Y y y or igrek /ɨ/[4] bit
Z z zet // zoo [] when devoiced. For digraphs see Digraphs
Ź ź ziet /ʑ/ vision (alveolo-palatal) [ɕ] when devoiced. For see Digraphs
Ż ż żet or zet z kropką /ʐ/ vision [ʂ] when devoiced. For see Digraphs
^ For English speakers who end the word with a nasal vowel and not a consonant.
^ Sequences /t.t͡ʂ d.d͡ʐ/ may be pronounced as geminates [t͡ʂː d͡ʐː].
^ /ɨ/ is sometimes transcribed phonetically as ⟨ɪ⟩, though it is phonetically [ɘ̟].

É is a historical letter for native words prior to the 1891 spelling reform by the Academy of Learning, e.g., cztéry, papiéż (now cztery 'four', papież 'pope'). Now it is used in some loanwords, e.g., attaché, exposé, chargé d’affaires.

For digraphs and other rules about spelling and the corresponding pronunciations, see Polish orthography.

Names of letters[edit]

The spoken Polish names of the letters are given in the table under Letters above.

The names of the letters are not normally written out in the way shown above, except as part of certain lexicalized abbreviations, such as Pekao (or PeKaO), the name of a bank, which represents the spoken form of the abbreviation P.K.O. (for Polska Kasa Opieki).

Some letters may be referred to in alternative ways, often consisting of just the sound of the letter. For example, y may be called y rather than igrek (from 'Greek i').

When giving the spelling of words, certain letters may be said in more emphatic ways to distinguish them from other identically pronounced characters. For example, the letter h may be referred to as samo ha ('h alone') to distinguish it from ch (ce ha). The letter ż may be called żet z kropką or zet z kropką ('z with an overdot') to distinguish it from rz (er zet). The letter u may be called u otwarte ('open u', a reference to its graphical form) or u zwykłe ('normal u') to distinguish it from ó, which is sometimes called u zamknięte ('closed u') or ó kreskowane/o kreskowane/o z kreską ('dashed ó', 'dashed o', 'o with a dash').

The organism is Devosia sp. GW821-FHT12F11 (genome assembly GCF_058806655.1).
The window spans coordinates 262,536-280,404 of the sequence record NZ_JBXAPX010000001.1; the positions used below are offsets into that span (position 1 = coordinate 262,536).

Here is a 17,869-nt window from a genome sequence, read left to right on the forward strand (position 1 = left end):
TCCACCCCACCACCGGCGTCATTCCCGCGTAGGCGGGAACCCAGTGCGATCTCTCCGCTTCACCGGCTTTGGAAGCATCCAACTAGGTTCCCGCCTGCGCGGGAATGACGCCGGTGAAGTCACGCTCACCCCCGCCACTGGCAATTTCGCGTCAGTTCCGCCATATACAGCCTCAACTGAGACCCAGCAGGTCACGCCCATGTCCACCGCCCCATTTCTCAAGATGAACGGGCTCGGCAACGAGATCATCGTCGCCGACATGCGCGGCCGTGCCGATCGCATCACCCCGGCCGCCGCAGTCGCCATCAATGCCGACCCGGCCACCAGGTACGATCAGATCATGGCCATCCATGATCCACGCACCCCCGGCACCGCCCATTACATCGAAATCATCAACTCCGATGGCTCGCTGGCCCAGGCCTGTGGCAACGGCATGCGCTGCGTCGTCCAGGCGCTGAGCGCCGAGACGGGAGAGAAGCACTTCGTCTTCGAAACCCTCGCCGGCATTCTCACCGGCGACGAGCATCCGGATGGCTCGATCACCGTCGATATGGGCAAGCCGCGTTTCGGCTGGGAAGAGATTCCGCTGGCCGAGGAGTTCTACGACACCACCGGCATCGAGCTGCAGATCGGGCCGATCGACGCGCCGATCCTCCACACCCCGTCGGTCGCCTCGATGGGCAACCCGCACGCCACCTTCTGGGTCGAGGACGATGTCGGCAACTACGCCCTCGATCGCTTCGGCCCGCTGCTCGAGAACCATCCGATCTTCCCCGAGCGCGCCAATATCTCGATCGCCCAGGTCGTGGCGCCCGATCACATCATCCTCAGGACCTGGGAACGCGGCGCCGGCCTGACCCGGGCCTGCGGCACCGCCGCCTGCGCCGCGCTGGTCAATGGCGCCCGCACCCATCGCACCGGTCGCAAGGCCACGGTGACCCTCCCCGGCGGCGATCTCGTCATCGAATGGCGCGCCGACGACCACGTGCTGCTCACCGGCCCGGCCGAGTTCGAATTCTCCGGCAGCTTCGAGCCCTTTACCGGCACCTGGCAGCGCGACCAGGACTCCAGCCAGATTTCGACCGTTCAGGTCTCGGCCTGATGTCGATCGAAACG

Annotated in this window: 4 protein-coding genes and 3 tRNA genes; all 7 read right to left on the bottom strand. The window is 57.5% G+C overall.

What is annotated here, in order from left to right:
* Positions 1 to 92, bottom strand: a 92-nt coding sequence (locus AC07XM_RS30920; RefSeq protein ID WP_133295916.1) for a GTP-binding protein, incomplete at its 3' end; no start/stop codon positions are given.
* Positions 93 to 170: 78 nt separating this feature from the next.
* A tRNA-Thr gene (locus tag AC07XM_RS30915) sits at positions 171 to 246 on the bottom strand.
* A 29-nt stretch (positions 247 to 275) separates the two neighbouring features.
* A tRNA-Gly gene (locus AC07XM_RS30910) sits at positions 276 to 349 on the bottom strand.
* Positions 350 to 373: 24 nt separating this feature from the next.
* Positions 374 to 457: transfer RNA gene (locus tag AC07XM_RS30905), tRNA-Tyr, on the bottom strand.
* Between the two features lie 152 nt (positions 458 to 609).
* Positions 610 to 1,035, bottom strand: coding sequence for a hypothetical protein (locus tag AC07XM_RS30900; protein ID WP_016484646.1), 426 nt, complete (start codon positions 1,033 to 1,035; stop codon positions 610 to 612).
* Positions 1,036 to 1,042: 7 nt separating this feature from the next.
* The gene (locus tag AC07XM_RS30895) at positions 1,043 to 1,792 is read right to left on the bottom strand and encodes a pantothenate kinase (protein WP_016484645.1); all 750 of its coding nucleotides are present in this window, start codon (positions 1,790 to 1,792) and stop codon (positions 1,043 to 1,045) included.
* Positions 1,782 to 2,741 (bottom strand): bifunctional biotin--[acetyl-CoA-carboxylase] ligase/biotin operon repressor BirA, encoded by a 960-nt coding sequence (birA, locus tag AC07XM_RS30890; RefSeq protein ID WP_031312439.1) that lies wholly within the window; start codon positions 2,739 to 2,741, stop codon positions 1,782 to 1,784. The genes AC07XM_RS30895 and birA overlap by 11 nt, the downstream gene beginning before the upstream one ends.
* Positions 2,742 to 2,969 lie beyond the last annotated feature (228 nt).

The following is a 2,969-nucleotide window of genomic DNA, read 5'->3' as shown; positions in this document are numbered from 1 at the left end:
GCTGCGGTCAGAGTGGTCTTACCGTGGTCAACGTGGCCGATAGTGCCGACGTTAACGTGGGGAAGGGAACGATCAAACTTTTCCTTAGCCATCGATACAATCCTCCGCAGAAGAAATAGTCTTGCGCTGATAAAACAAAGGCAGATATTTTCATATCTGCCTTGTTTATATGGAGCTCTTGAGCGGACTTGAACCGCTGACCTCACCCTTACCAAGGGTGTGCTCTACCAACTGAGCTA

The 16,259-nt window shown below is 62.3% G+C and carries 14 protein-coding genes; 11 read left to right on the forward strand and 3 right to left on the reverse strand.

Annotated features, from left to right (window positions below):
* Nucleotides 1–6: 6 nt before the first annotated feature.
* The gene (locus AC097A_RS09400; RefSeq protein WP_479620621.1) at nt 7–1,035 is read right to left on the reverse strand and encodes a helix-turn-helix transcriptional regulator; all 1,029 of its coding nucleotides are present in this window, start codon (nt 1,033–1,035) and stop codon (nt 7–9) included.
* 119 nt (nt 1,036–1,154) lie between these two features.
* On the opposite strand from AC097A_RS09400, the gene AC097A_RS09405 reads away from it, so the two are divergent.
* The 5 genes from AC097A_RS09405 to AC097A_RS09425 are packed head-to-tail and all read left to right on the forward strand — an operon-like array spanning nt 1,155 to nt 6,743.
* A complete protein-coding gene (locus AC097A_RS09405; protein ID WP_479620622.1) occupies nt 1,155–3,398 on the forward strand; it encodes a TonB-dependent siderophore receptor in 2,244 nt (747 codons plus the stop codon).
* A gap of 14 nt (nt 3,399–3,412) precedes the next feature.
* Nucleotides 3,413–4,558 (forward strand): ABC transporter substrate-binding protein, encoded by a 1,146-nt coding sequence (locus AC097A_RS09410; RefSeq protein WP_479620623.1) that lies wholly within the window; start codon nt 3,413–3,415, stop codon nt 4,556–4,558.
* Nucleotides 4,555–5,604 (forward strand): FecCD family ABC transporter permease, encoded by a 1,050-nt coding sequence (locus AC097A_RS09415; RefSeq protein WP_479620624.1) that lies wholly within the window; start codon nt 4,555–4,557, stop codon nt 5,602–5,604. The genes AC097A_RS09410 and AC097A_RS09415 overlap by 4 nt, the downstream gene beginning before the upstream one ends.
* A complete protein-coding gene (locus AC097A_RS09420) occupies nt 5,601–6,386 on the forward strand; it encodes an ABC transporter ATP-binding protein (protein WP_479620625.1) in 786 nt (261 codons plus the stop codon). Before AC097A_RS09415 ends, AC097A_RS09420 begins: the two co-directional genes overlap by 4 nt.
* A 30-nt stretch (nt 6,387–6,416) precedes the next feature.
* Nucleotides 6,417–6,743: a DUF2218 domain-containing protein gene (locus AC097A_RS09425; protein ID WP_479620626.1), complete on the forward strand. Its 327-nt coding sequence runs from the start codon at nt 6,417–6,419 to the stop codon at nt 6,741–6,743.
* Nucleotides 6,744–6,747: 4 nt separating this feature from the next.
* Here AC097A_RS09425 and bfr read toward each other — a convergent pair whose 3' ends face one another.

Alphabetical order[edit]

Polish alphabetical ordering uses the order of letters as in the table under Letters above.

Note that (unlike in languages such as French, Spanish, and German) Polish letters with diacritics are treated as fully independent letters in alphabetical ordering. For example, być comes after bycie. The diacritic letters also have their own sections in dictionaries (words beginning with ć are not usually listed under c).

Digraphs are not given any special treatment in alphabetical ordering. For example, ch is treated simply as c followed by h and not as a single letter as in Czech.

Computer encoding[edit]

There are several systems for encoding the Polish alphabet for computers. All letters of the Polish alphabet are included in Unicode, and thus Unicode-based encodings such as UTF-8 and UTF-16 can be used. The Polish alphabet is completely included in the Basic Multilingual Plane of Unicode. The standard 8-bit character encoding for the Polish alphabet is ISO 8859-2 (Latin-2), although both ISO 8859-13 (Latin-7) and ISO 8859-16 (Latin-10) encodings include glyphs of the Polish alphabet. Microsoft's format for encoding the Polish alphabet is Windows-1250.

The Polish letters which are not present in the English alphabet have the following HTML codes and Unicode codepoints:

Upper case Ą Ć Ę Ł Ń Ó Ś Ź Ż
HTML entity Ą
Unicode U+0104 U+0106 U+0118 U+0141 U+0143 U+00D3 U+015A U+0179 U+017B
Result Ą Ć Ę Ł Ń Ó Ś Ź Ż
Lower case ą ć ę ł ń ó ś ź ż
HTML entity ą
Unicode U+0105 U+0107 U+0119 U+0142 U+0144 U+00F3 U+015B U+017A U+017C
Result ą ć ę ł ń ó ś ź ż

For other encodings, see Polish code pages, but also Combining Diacritical Marks Unicode block.

A common test sentence containing all the Polish diacritic letters is the nonsensical Zażółć gęślą jaźń ('Yellow the ego with/of a gusle').

Polish spelling alphabet[edit]

This is the Polish spelling alphabet as defined by the Polish Border Guard law.[5]

Letter spelling name
A, a Adam
B, b Barbara
C, c Celina
Ć, ć Ćma
D, d Dorota
E, e Edward
F, f Filip
G, g Gustaw
H, h Henryk
I, i Ignacy
J, j Józef
K, k Karol
L, l Ludwik
Ł, ł Łukasz
M, m Marian
N, n Nikodem
O, o Olga
P, p Paweł
Q, q Quantum
R, r Roman
S, s Stefan
Ś, s Światowid
T, t Tadeusz
U, u Urszula
V, v Violetta
W, w Walenty
X, x Xawery
Y, y Ypsilon
Z, z Zygmunt
Ź, ź Źrebak
Ż, ż Żaba

See also[edit]


  1. ^ The digraph qu is typically replaced by kw.


  1. ^ "GDL Statute". Wikimedia Commons. Retrieved 4 November 2015.
  2. ^ "Witamy w PORADNI JĘZYKOWEJ".
  3. ^ "Q, V, X – Poradnia językowa PWN".
  4. ^ "Niesubordynowany korespondent – Poradnia językowa PWN".
  5. ^ "Łączność radiowa w systemach ultrakrótkofalowej łączności radiowej przy wykonywaniu zadań w jednostkach organizacyjnych Straży".

Further reading[edit]

External links[edit]